Head pressing is a sign of an underlying medical condition, such as stroke, brain tumors, exposure to toxins, and infections.

So, when you see your cat sleeping with their head tucked close to the body, you should ensure they’re napping and not head pressing. 

cat being checked on a vet

And you should take your cat to the vet as soon as possible if you discover your kitty’s head pressing its face on the beddings. 

#2 Tightly curled

Curled in a ball is a common cat sleeping position. It’s not usually a cause of alarm unless you observe other signs of illness, such as lack of appetite, lethargy, runny nose, or fever.

Moreover, sick cats tend to hide somewhere you can’t find them and curl in a ball to protect their bodies from potential predators.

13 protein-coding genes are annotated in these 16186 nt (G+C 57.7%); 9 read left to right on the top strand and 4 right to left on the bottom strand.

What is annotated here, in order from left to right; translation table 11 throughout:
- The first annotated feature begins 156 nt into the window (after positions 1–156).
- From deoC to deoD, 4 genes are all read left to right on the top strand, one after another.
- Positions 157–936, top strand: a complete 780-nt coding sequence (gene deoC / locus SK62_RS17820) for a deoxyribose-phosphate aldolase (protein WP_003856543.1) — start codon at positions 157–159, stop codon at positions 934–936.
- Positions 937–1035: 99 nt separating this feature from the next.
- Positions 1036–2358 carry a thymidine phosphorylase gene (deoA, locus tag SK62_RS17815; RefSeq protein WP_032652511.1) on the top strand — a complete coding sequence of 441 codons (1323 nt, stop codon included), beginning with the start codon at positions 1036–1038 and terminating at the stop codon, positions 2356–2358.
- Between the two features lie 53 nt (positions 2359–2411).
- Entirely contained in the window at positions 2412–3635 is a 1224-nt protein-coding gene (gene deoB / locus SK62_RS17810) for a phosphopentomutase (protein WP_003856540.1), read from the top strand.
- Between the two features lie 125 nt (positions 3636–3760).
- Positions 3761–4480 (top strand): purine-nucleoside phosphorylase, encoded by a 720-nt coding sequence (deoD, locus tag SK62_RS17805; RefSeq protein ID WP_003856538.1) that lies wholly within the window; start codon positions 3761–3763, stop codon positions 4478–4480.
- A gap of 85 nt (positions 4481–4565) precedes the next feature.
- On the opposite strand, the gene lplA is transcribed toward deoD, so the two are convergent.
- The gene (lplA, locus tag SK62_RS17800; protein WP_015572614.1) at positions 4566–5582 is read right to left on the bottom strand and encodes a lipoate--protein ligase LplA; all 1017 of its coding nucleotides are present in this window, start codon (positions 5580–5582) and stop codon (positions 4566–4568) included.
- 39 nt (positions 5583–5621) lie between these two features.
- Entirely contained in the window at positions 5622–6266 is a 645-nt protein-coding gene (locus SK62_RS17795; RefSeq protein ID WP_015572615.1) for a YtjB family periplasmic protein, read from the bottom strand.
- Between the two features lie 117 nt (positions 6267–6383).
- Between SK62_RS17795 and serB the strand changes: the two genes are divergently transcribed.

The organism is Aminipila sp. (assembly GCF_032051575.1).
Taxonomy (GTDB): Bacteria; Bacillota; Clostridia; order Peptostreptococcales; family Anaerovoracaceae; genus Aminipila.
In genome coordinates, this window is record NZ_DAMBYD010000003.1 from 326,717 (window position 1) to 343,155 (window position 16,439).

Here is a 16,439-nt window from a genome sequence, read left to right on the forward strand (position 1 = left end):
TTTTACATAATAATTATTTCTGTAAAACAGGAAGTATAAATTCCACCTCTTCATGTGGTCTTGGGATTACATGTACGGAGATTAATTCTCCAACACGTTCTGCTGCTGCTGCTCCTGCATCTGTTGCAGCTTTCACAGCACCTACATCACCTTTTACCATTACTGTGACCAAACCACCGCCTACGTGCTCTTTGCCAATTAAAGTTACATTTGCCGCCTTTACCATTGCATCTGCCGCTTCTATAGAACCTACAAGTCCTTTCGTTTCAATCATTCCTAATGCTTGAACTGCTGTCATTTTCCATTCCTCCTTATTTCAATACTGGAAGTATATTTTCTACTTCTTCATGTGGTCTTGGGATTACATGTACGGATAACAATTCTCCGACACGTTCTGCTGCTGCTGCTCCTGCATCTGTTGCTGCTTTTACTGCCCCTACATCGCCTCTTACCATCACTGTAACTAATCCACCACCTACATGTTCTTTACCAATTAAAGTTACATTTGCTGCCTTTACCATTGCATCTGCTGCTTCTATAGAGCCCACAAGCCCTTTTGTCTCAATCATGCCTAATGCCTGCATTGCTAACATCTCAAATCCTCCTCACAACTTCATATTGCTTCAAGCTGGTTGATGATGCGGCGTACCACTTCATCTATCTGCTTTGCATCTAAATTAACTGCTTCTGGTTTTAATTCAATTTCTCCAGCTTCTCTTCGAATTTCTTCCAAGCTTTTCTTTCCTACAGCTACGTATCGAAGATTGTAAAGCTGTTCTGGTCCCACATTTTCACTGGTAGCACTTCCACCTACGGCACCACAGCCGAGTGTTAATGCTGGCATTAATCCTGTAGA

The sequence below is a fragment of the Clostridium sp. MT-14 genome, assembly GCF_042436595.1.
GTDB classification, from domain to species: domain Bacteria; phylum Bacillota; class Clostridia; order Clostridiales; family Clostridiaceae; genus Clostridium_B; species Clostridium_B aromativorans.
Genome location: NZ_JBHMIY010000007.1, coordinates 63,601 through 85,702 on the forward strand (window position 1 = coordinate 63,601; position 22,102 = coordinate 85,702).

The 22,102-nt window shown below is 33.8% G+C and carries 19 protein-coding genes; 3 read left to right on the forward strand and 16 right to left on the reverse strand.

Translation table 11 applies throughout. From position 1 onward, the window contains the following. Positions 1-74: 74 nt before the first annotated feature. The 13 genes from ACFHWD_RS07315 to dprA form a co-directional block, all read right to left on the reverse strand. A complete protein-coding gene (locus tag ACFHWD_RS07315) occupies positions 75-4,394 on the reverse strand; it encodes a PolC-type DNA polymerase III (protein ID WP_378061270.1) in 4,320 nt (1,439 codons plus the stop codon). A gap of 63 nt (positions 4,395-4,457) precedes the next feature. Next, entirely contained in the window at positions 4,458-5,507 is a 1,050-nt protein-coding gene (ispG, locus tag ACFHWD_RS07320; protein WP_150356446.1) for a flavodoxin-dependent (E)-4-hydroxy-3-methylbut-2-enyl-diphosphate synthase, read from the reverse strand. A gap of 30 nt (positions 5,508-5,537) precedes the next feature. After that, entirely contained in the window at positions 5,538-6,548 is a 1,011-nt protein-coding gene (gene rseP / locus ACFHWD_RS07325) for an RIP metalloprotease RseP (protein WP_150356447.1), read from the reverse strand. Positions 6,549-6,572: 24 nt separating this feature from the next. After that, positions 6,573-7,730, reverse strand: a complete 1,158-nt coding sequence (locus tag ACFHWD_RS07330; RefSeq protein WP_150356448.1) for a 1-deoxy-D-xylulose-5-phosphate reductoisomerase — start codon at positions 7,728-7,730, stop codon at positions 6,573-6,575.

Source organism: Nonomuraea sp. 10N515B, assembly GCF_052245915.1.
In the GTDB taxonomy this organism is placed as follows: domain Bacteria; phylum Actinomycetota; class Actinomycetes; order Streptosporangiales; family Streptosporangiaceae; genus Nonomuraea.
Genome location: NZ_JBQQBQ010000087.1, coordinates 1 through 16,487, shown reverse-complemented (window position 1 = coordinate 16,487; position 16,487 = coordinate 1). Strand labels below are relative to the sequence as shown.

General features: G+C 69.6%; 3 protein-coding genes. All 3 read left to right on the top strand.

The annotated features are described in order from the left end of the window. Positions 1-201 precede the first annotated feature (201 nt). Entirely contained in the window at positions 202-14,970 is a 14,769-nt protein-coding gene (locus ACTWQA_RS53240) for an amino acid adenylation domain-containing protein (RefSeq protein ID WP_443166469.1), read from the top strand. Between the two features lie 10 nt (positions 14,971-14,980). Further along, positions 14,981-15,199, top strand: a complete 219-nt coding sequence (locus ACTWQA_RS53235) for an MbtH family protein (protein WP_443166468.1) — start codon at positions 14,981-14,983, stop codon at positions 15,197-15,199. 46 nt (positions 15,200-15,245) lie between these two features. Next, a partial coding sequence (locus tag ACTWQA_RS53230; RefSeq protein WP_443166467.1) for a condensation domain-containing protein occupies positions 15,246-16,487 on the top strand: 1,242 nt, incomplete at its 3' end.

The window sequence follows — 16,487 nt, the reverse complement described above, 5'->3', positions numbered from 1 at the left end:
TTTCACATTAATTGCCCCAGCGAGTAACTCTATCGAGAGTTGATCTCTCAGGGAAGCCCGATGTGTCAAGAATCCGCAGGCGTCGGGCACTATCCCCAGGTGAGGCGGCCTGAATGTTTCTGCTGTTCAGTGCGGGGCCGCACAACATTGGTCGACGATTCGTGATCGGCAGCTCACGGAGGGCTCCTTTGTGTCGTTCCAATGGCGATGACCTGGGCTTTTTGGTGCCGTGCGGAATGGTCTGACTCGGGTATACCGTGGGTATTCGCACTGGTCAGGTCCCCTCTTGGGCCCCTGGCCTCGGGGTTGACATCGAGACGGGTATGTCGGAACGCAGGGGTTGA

#3 Meatloaf Position

When cats are in pain, they sit with their nose pointing to the ground and paws out of the body. Specialists call it the meatloaf position. 

If you think that your cat looks dull and seems uncomfortable, you should speak to your vet as soon as possible to determine the cause. 

#4 Not Changing Positions

Healthy cats will often change several sleeping positions throughout the day. So, if your cat is sleeping in the same position, it may be a cause for concern.

#5 Sleeping with Open Eyes

kitty lying on the bed with her eyes slightly open

Interestingly, some healthy cats sleep with their eyes partially open, especially when they’re nervous about their surroundings.

However, sleeping with one eye open can indicate an eye problem